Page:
Today we went to some military sports in the town. They were very good. Capital. We had some flat races, tugs of war, artillery race was fine, 5 gun carriages with their guns mounted drawn by 6 or 8 horses each pr having a postillion, and the whole (preceded by a leader on horseback) went a roundabout course at the gallop and through pieces of wood set up like nine-pins which only allowed 2 or 3 inches – at most- on either side of the wheels as they went through. It was wonderfully clean driving. One lot went through without touching any. 2nd prize lot knocked one down. Then there was some buck jumping. Officers race on horseback. There were a lot of Bengali soldiers there in their native uniforms. They looked wonderfully picturesque with their turbans etc and they ride perfectly. They gave us tent pegging. One of their number didn’t miss once. Then there was some wrestling on bare-backed ponies which was very interesting.
Fancy biscuits that would be 4d 1b are 2/6 here and there is no soap in the shops. We have run out of it because a lot of stores have not been sent on. Personally I could stand a siege of 6 months or so. Mother’s chocolate is delicious, I have a bit occasionally. Today we went up to Gun Hill where the fort is but we were not allowed to take photographs. However, I went a bit further down and managed to get what I hope will be a good birds-eye view of the town and another of No. 3 Hospital5 the figures in are Lieut. ? [her query] Lieut. Gee and their Capt Harrington.
Two days ago the Argyle and Sutherland Highlanders were set to watch a train. They discovered it contained whisky, so broke it open. 2 were found dead. Alcoholic poisoning, and one died yesterday “from exposure” nothing in his stomach but whisky. Mail Time. Au Revoir.
July 17th: Have had no letters, isn’t this sickening! The mails have been stopped both in and out since last Thursday, so my last to you will be late. We have had one sand-storm; they say it was not so bad as it is sometimes, but it lasted much longer. Anyway our beds were khaki colour and the floor had to be swept constantly and even then there was quite enough depth of sandy earth to grow mustard and cress on. It was terrible. All tent pegs had to be knocked in more securely and the place shut up and then the faces got brown with dust. We ate more than our share towards the ‘peck o’dust’ that day.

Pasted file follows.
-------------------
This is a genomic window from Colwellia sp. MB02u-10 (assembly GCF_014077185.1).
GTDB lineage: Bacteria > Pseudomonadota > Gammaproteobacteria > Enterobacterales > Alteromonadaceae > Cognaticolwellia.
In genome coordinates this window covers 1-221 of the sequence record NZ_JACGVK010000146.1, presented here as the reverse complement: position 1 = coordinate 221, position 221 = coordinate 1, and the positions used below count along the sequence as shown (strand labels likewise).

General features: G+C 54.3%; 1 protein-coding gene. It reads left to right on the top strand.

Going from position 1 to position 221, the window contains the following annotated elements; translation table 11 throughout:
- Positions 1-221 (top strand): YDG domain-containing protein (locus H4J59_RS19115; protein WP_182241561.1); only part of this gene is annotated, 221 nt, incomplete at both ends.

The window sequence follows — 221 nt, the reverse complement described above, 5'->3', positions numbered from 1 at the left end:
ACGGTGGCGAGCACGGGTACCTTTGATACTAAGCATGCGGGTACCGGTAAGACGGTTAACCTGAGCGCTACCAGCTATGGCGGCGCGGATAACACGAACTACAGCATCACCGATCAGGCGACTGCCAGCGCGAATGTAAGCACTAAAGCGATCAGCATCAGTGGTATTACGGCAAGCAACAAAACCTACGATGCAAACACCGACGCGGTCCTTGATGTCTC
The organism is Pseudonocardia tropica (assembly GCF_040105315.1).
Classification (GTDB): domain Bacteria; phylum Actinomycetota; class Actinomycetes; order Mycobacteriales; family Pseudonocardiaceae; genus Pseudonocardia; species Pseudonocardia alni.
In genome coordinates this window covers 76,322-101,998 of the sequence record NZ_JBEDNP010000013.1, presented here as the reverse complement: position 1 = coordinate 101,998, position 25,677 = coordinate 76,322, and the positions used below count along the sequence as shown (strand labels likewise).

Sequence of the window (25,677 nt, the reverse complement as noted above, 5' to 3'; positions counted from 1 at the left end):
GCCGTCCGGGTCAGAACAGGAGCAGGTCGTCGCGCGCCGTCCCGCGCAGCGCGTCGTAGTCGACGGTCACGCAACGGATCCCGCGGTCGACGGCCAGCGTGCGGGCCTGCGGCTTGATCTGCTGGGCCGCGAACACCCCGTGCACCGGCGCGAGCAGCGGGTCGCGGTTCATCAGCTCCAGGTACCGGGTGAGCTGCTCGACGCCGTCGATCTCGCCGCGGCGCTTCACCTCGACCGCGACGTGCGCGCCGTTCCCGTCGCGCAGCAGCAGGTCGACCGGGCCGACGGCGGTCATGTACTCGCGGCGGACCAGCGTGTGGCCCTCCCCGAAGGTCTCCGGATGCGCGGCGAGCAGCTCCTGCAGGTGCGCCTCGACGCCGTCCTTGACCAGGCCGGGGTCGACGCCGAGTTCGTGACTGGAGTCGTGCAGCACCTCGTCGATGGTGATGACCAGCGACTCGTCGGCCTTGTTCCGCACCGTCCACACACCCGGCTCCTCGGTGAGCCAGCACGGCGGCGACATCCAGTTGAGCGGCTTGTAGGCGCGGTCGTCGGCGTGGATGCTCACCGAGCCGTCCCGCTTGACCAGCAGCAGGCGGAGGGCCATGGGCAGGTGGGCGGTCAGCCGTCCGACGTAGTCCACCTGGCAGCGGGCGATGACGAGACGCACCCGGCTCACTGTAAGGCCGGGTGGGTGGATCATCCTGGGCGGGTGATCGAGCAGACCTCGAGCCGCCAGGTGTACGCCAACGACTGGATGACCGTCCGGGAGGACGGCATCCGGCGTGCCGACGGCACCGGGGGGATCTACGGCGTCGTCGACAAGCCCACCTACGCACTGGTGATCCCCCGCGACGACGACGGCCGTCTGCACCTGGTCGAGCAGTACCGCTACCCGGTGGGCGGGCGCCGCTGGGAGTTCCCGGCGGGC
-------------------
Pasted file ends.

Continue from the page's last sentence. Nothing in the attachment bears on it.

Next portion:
Yesterday I found out that we had one of the Yeomanry belonging to Col. Broughfield’s lot and that Hugh Pomfret is their Quartermaster and must have been visiting one of his men in the tent that is now mine since I came to Kroonstad …..
We gave a tea-party on Sunday which was quite a success. I photographed them. We had a lovely walk to the bridge and I photographed from the opposite side after scrambling across on stepping stones and climbing up the opposite bank. It is a very pretty negative. I have printed a lot but as you know, I have no toning sol. so I just fix them and they go a most awful colour. A yellowish tinge. Keep all the stamps you get on my letters as they will be very valuable later on.
20th July: Received your 2nd letter. I didn’t dream but what I should get the usual weekly letter. Don’t do it again. Thank you very much indeed for photographs. Everyone nearly has asked to see them and think them splendid. Could he send another of them, the one with the ship’s officer standing at head of gangway. Sister Thornton6 got engaged to him on the way out …
I had 2 wards given to me, one a perfectly new one which I fitted up as near perfection as any are, the old medical ward was almost equally well got up too. I had had 3 changes of Drs., Dr. Stirling, Dr. Graves and lastly Dr. Boyd who complimented me on my charts and hoped I would keep them like that.
I didn’t get off duty until 10 that night as we had cases and the Drs. visit was late. Miss Shannon had been looking for me so I went to her tent and that was to tell me to go to D.1. and D.2. two fresh wards. I was wild the more I thought of it the worse I felt. I worked myself into a perfect rage. Consequently couldn’t sleep and had a violent headache in the morning. No one can quite appreciate what this means to me unless they were here. One has to worry and bother and go again and again for things to the store, and just take things when you see them and forth. Everything is more or less commandeered by sisters etc. However, I felt a bit better when Dr. Hodge whose wards I now have told me the reason for the change. He had refused to have Sister Murdoch7 in his wards any longer, as she did not do her work properly and had been rude to himself.
I have one medical and one surgical tent each with 10 beds. I make the dressings myself so I find plenty to do. I have 3 Boer Prisoners of War and one German prisoner, a law student, all in the surgical tent. One Boer has a bullet wound , entrance front of chest below collar bone, exit left shoulder between scapula and head of humerus. It shattered and splintered the bone. One piece was taken out the other day in the Theatre before I had the ward.